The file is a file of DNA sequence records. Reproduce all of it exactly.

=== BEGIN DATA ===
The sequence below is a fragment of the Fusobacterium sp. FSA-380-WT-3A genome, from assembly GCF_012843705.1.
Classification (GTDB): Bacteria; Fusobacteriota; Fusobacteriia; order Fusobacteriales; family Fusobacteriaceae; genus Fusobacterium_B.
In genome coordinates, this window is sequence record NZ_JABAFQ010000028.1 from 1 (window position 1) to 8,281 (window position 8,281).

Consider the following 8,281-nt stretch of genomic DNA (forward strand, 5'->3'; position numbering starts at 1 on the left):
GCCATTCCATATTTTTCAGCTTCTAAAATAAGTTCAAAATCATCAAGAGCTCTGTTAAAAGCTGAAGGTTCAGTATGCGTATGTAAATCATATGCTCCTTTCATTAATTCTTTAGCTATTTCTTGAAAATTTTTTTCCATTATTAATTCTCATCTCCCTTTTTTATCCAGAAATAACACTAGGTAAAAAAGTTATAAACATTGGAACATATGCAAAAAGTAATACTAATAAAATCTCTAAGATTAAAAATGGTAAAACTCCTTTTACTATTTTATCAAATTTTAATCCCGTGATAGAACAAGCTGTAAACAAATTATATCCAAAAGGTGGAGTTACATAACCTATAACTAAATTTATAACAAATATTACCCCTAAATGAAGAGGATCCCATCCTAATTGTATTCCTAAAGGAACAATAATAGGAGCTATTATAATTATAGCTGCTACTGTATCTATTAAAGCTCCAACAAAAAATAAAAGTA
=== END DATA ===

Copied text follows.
The sequence below is a fragment of the Fusobacterium sp. FSA-380-WT-3A genome, from assembly GCF_012843705.1.
Classification (GTDB): Bacteria; Fusobacteriota; Fusobacteriia; order Fusobacteriales; family Fusobacteriaceae; genus Fusobacterium_B.
In genome coordinates, this window is sequence record NZ_JABAFQ010000028.1 from 1 (window position 1) to 8,281 (window position 8,281).

Consider the following 8,281-nt stretch of genomic DNA (forward strand, 5'->3'; position numbering starts at 1 on the left):
GCCATTCCATATTTTTCAGCTTCTAAAATAAGTTCAAAATCATCAAGAGCTCTGTTAAAAGCTGAAGGTTCAGTATGCGTATGTAAATCATATGCTCCTTTCATTAATTCTTTAGCTATTTCTTGAAAATTTTTTTCCATTATTAATTCTCATCTCCCTTTTTTATCCAGAAATAACACTAGGTAAAAAAGTTATAAACATTGGAACATATGCAAAAAGTAATACTAATAAAATCTCTAAGATTAAAAATGGTAAAACTCCTTTTACTATTTTATCAAATTTTAATCCCGTGATAGAACAAGCTGTAAACAAATTATATCCAAAAGGTGGAGTTACATAACCTATAACTAAATTTATAACAAATATTACCCCTAAATGAAGAGGATCCCATCCTAATTGTATTCCTAAAGGAACAATAATAGGAGCTATTATAATTATAGCTGCTACTGTATCTATTAAAGCTCCAACAAAAAATAAAAGTA